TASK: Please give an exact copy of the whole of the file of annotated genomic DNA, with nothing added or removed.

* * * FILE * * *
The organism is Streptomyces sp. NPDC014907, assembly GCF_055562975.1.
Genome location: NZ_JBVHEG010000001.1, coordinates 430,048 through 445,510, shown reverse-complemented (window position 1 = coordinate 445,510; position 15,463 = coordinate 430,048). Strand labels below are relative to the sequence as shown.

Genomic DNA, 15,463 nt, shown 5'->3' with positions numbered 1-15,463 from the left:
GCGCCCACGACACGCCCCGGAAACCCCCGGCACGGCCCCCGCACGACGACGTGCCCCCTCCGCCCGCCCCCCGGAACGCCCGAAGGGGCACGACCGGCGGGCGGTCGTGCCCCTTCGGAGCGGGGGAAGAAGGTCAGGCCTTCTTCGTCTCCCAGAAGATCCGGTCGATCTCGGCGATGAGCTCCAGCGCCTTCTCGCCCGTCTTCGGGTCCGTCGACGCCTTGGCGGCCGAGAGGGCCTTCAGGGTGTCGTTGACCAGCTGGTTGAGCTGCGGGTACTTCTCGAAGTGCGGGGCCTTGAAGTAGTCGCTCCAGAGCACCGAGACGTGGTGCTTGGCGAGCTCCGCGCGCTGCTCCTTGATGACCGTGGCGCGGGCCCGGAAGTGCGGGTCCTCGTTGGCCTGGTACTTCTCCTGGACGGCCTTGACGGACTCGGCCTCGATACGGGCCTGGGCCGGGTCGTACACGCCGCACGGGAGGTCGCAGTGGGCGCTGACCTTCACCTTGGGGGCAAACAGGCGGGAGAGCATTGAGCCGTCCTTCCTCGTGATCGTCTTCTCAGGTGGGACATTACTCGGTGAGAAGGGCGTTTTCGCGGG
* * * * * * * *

The organism is Streptomyces sp. NPDC014907, assembly GCF_055562975.1.
Genome location: NZ_JBVHEG010000001.1, coordinates 430,048 through 445,510, shown reverse-complemented (window position 1 = coordinate 445,510; position 15,463 = coordinate 430,048). Strand labels below are relative to the sequence as shown.

Genomic DNA, 15,463 nt, shown 5'->3' with positions numbered 1-15,463 from the left:
GCGCCCACGACACGCCCCGGAAACCCCCGGCACGGCCCCCGCACGACGACGTGCCCCCTCCGCCCGCCCCCCGGAACGCCCGAAGGGGCACGACCGGCGGGCGGTCGTGCCCCTTCGGAGCGGGGGAAGAAGGTCAGGCCTTCTTCGTCTCCCAGAAGATCCGGTCGATCTCGGCGATGAGCTCCAGCGCCTTCTCGCCCGTCTTCGGGTCCGTCGACGCCTTGGCGGCCGAGAGGGCCTTCAGGGTGTCGTTGACCAGCTGGTTGAGCTGCGGGTACTTCTCGAAGTGCGGGGCCTTGAAGTAGTCGCTCCAGAGCACCGAGACGTGGTGCTTGGCGAGCTCCGCGCGCTGCTCCTTGATGACCGTGGCGCGGGCCCGGAAGTGCGGGTCCTCGTTGGCCTGGTACTTCTCCTGGACGGCCTTGACGGACTCGGCCTCGATACGGGCCTGGGCCGGGTCGTACACGCCGCACGGGAGGTCGCAGTGGGCGCTGACCTTCACCTTGGGGGCAAACAGGCGGGAGAGCATTGAGCCGTCCTTCCTCGTGATCGTCTTCTCAGGTGGGACATTACTCGGTGAGAAGGGCGTTTTCGCGGG